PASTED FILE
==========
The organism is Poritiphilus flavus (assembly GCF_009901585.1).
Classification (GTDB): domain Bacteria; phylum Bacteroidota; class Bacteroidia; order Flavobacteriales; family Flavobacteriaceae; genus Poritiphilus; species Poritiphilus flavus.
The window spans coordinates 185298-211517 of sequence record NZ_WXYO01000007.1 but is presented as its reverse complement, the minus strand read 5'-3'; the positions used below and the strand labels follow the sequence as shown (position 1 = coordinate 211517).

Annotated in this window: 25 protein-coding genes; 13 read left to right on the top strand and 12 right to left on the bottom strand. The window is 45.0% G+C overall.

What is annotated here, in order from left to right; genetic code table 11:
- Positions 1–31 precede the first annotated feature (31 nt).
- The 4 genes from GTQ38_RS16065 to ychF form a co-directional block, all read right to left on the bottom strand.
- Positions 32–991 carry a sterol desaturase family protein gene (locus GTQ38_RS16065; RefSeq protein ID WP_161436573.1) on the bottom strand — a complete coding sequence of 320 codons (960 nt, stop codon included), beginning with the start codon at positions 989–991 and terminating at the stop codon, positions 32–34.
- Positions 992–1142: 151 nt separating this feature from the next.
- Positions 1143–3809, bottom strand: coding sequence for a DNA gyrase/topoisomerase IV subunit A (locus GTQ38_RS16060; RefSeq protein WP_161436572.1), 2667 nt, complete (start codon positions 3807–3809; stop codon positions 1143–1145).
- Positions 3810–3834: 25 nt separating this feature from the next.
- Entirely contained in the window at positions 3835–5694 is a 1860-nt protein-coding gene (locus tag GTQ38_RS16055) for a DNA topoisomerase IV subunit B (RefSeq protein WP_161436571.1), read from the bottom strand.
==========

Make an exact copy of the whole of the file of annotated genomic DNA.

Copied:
The organism is Poritiphilus flavus (assembly GCF_009901585.1).
Classification (GTDB): domain Bacteria; phylum Bacteroidota; class Bacteroidia; order Flavobacteriales; family Flavobacteriaceae; genus Poritiphilus; species Poritiphilus flavus.
The window spans coordinates 185298-211517 of sequence record NZ_WXYO01000007.1 but is presented as its reverse complement, the minus strand read 5'-3'; the positions used below and the strand labels follow the sequence as shown (position 1 = coordinate 211517).

Annotated in this window: 25 protein-coding genes; 13 read left to right on the top strand and 12 right to left on the bottom strand. The window is 45.0% G+C overall.

What is annotated here, in order from left to right; genetic code table 11:
- Positions 1–31 precede the first annotated feature (31 nt).
- The 4 genes from GTQ38_RS16065 to ychF form a co-directional block, all read right to left on the bottom strand.
- Positions 32–991 carry a sterol desaturase family protein gene (locus GTQ38_RS16065; RefSeq protein ID WP_161436573.1) on the bottom strand — a complete coding sequence of 320 codons (960 nt, stop codon included), beginning with the start codon at positions 989–991 and terminating at the stop codon, positions 32–34.
- Positions 992–1142: 151 nt separating this feature from the next.
- Positions 1143–3809, bottom strand: coding sequence for a DNA gyrase/topoisomerase IV subunit A (locus GTQ38_RS16060; RefSeq protein WP_161436572.1), 2667 nt, complete (start codon positions 3807–3809; stop codon positions 1143–1145).
- Positions 3810–3834: 25 nt separating this feature from the next.
- Entirely contained in the window at positions 3835–5694 is a 1860-nt protein-coding gene (locus tag GTQ38_RS16055) for a DNA topoisomerase IV subunit B (RefSeq protein WP_161436571.1), read from the bottom strand.